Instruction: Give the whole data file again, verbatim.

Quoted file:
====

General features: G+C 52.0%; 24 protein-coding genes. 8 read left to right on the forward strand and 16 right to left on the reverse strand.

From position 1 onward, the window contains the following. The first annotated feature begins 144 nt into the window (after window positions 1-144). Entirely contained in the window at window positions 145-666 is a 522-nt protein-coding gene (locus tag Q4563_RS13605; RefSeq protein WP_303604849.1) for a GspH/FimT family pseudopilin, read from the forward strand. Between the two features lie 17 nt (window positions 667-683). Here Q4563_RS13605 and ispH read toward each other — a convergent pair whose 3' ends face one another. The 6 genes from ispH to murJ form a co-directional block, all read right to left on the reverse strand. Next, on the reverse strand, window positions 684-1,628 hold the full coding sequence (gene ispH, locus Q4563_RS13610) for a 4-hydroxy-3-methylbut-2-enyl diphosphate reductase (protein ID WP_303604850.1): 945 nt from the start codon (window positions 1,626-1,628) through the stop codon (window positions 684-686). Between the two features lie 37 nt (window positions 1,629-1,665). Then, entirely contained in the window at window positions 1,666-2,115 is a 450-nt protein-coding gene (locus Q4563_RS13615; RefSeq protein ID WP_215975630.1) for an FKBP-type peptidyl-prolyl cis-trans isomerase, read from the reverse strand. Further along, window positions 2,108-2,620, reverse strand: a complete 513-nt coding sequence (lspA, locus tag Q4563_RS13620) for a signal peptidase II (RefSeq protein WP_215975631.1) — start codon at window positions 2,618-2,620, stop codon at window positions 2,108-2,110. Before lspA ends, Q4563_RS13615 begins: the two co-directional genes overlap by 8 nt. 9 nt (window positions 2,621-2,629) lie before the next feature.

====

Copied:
General features: G+C 52.0%; 24 protein-coding genes. 8 read left to right on the forward strand and 16 right to left on the reverse strand.

From position 1 onward, the window contains the following. The first annotated feature begins 144 nt into the window (after window positions 1-144). Entirely contained in the window at window positions 145-666 is a 522-nt protein-coding gene (locus tag Q4563_RS13605; RefSeq protein WP_303604849.1) for a GspH/FimT family pseudopilin, read from the forward strand. Between the two features lie 17 nt (window positions 667-683). Here Q4563_RS13605 and ispH read toward each other — a convergent pair whose 3' ends face one another. The 6 genes from ispH to murJ form a co-directional block, all read right to left on the reverse strand. Next, on the reverse strand, window positions 684-1,628 hold the full coding sequence (gene ispH, locus Q4563_RS13610) for a 4-hydroxy-3-methylbut-2-enyl diphosphate reductase (protein ID WP_303604850.1): 945 nt from the start codon (window positions 1,626-1,628) through the stop codon (window positions 684-686). Between the two features lie 37 nt (window positions 1,629-1,665). Then, entirely contained in the window at window positions 1,666-2,115 is a 450-nt protein-coding gene (locus Q4563_RS13615; RefSeq protein ID WP_215975630.1) for an FKBP-type peptidyl-prolyl cis-trans isomerase, read from the reverse strand. Further along, window positions 2,108-2,620, reverse strand: a complete 513-nt coding sequence (lspA, locus tag Q4563_RS13620) for a signal peptidase II (RefSeq protein WP_215975631.1) — start codon at window positions 2,618-2,620, stop codon at window positions 2,108-2,110. Before lspA ends, Q4563_RS13615 begins: the two co-directional genes overlap by 8 nt. 9 nt (window positions 2,621-2,629) lie before the next feature.